Scenario: It is 1969 and your students have the opportunity to get a permanent job writing for the New York Times. By completing the digital task cards they can gain insight into the life of MLK, the March on Washington and the Civil Rights Movement while looking closely at the famous I Have a Dream Speech.
Students can work independently or collaboratively to solve 8 locks by clicking on each card and completing the task. They can enter the lock combination for each task on the embedded Google form. Each card is illustrated with an image from the actual 1953 March on Washington.
Throughout the activity they will review:
- Literary Terms
- Understanding a Primary Source Document
- Tier 2 Vocabulary
- Figurative Language
- Emotional Language
- Chronological Order
- Making Inferences
- The Biography of Martin Luther King, Jr.
There is a public domain copy of the speech embedded in the site for students to access and refer. This activity will work best as a review after they have read the speech.
Checkout Susie's Notebook for more resources.
***Frequently Asked Questions
Do I need physical locks? No. This is all digital.
How long will this take? Plan for about 45 minutes on average and adjust for grade level and ability.
What browser do I need? Your students will need access to Google and a Google account.
How do students access the activities? They will click on the cards and then make their own copy of each slide. They will get their combination for each lock from the slide and enter it into the form next to the cards.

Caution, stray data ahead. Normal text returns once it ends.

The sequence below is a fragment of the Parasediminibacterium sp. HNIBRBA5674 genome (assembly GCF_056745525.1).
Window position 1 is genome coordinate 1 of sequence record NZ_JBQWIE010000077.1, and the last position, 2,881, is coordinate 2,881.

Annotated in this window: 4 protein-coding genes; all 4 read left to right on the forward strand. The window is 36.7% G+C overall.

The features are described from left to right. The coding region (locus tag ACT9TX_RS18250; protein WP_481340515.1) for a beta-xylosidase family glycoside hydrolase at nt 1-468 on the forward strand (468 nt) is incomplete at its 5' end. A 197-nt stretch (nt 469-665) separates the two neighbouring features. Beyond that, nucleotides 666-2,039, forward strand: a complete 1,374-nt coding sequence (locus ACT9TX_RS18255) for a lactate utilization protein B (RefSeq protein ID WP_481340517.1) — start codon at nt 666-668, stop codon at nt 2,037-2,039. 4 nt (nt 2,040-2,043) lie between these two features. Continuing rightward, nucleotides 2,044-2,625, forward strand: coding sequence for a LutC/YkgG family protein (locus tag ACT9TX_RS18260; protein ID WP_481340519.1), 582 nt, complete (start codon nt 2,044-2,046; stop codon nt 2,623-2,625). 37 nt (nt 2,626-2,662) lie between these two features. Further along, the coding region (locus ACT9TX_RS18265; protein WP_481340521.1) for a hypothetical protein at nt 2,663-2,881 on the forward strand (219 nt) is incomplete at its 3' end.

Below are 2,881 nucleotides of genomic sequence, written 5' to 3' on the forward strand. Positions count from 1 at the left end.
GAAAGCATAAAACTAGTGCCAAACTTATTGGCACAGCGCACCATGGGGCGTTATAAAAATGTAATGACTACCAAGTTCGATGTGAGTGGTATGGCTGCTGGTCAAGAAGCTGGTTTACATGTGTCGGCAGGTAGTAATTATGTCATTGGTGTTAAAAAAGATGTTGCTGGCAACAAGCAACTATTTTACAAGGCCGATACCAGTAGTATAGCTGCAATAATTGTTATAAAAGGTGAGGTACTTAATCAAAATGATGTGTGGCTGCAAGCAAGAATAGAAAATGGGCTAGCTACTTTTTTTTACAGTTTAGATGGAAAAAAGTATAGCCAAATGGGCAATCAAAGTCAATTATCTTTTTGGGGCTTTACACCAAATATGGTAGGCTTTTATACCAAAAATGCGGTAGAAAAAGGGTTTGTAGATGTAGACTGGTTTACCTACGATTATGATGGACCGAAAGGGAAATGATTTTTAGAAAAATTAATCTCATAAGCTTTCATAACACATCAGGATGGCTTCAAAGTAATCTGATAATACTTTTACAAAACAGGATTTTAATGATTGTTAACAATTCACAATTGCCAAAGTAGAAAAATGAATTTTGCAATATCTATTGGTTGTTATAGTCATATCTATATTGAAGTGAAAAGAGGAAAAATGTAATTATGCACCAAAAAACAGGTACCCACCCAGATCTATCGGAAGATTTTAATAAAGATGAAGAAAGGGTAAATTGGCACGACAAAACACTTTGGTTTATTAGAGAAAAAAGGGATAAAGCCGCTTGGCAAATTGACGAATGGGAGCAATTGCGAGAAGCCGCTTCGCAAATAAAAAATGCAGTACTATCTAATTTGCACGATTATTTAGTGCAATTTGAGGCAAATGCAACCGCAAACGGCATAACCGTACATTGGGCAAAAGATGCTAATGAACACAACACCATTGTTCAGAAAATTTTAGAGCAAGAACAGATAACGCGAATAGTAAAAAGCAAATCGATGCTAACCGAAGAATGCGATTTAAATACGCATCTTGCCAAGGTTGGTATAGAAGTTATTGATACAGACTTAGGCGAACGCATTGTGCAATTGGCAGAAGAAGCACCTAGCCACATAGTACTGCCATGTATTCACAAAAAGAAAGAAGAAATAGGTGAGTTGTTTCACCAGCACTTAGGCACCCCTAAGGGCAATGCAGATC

What devices do I need? It will work with desktops, laptops, tablets and most phones.
Can I embed this in Google Classroom? No. However, you can out from it. It will not show results in Google Classroom.
How can I grade the activity? You will not be able to see responses on the form. If your students are working remotely and you want to give a completion grade, an idea would be to have them send you a screenshot of the ‘Congratulations Message’ at the end. I have also included an optional printable answer sheet as well.
- Images are from Pixabay, CCO public domain and edited via PicMonkey
- The preview video was created via Screencast-o-matic . Images are in the public domain.
- Quotes and excerpts from the speech are in the public domain.
- Thumbnails were ceated via PicMonkey and images are in the public domain. CCO for commercial use, with no attribution.
- Preview music is from bensound.com